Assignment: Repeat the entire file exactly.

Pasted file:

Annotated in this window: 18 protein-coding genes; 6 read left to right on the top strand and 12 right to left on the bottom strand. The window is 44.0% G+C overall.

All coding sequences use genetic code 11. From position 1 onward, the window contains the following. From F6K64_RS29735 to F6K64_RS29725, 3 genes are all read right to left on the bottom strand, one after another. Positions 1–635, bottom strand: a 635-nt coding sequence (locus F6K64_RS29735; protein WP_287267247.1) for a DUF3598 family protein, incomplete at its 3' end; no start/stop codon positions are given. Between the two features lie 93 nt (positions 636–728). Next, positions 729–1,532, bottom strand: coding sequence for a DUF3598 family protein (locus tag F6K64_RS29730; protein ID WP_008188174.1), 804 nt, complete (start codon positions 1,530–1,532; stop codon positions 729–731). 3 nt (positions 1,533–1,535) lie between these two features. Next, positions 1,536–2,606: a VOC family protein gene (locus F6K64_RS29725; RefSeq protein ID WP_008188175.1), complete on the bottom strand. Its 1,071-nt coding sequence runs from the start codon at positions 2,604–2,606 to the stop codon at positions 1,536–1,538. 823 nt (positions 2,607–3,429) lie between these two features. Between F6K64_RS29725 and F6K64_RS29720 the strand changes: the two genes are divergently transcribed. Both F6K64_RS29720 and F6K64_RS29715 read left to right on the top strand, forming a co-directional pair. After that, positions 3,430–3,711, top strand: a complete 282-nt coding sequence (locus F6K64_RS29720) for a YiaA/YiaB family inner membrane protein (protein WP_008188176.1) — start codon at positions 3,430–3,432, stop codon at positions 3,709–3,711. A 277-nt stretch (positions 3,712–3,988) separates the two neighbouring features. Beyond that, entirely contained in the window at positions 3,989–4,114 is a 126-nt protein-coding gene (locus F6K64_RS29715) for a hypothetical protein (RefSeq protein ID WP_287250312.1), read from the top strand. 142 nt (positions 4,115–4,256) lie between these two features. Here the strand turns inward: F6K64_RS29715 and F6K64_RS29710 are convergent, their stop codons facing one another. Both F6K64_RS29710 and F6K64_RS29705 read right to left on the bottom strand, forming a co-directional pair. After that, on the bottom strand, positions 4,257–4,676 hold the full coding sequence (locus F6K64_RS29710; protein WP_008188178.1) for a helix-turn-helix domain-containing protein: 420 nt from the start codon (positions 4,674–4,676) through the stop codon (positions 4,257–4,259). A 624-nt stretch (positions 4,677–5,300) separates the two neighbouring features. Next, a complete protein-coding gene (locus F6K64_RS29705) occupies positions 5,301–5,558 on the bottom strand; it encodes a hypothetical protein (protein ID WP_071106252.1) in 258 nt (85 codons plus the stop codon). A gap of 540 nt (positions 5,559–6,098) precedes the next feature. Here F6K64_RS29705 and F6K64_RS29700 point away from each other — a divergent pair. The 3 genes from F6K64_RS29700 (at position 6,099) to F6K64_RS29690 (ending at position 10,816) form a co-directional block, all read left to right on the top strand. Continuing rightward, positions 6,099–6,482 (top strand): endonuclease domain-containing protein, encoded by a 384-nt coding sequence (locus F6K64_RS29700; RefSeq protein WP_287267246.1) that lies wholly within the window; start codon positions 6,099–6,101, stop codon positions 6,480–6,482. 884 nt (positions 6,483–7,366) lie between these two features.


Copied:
Annotated in this window: 18 protein-coding genes; 6 read left to right on the top strand and 12 right to left on the bottom strand. The window is 44.0% G+C overall.

All coding sequences use genetic code 11. From position 1 onward, the window contains the following. From F6K64_RS29735 to F6K64_RS29725, 3 genes are all read right to left on the bottom strand, one after another. Positions 1–635, bottom strand: a 635-nt coding sequence (locus F6K64_RS29735; protein WP_287267247.1) for a DUF3598 family protein, incomplete at its 3' end; no start/stop codon positions are given. Between the two features lie 93 nt (positions 636–728). Next, positions 729–1,532, bottom strand: coding sequence for a DUF3598 family protein (locus tag F6K64_RS29730; protein ID WP_008188174.1), 804 nt, complete (start codon positions 1,530–1,532; stop codon positions 729–731). 3 nt (positions 1,533–1,535) lie between these two features. Next, positions 1,536–2,606: a VOC family protein gene (locus F6K64_RS29725; RefSeq protein ID WP_008188175.1), complete on the bottom strand. Its 1,071-nt coding sequence runs from the start codon at positions 2,604–2,606 to the stop codon at positions 1,536–1,538. 823 nt (positions 2,607–3,429) lie between these two features. Between F6K64_RS29725 and F6K64_RS29720 the strand changes: the two genes are divergently transcribed. Both F6K64_RS29720 and F6K64_RS29715 read left to right on the top strand, forming a co-directional pair. After that, positions 3,430–3,711, top strand: a complete 282-nt coding sequence (locus F6K64_RS29720) for a YiaA/YiaB family inner membrane protein (protein WP_008188176.1) — start codon at positions 3,430–3,432, stop codon at positions 3,709–3,711. A 277-nt stretch (positions 3,712–3,988) separates the two neighbouring features. Beyond that, entirely contained in the window at positions 3,989–4,114 is a 126-nt protein-coding gene (locus F6K64_RS29715) for a hypothetical protein (RefSeq protein ID WP_287250312.1), read from the top strand. 142 nt (positions 4,115–4,256) lie between these two features. Here the strand turns inward: F6K64_RS29715 and F6K64_RS29710 are convergent, their stop codons facing one another. Both F6K64_RS29710 and F6K64_RS29705 read right to left on the bottom strand, forming a co-directional pair. After that, on the bottom strand, positions 4,257–4,676 hold the full coding sequence (locus F6K64_RS29710; protein WP_008188178.1) for a helix-turn-helix domain-containing protein: 420 nt from the start codon (positions 4,674–4,676) through the stop codon (positions 4,257–4,259). A 624-nt stretch (positions 4,677–5,300) separates the two neighbouring features. Next, a complete protein-coding gene (locus F6K64_RS29705) occupies positions 5,301–5,558 on the bottom strand; it encodes a hypothetical protein (protein ID WP_071106252.1) in 258 nt (85 codons plus the stop codon). A gap of 540 nt (positions 5,559–6,098) precedes the next feature. Here F6K64_RS29705 and F6K64_RS29700 point away from each other — a divergent pair. The 3 genes from F6K64_RS29700 (at position 6,099) to F6K64_RS29690 (ending at position 10,816) form a co-directional block, all read left to right on the top strand. Continuing rightward, positions 6,099–6,482 (top strand): endonuclease domain-containing protein, encoded by a 384-nt coding sequence (locus F6K64_RS29700; RefSeq protein WP_287267246.1) that lies wholly within the window; start codon positions 6,099–6,101, stop codon positions 6,480–6,482. 884 nt (positions 6,483–7,366) lie between these two features.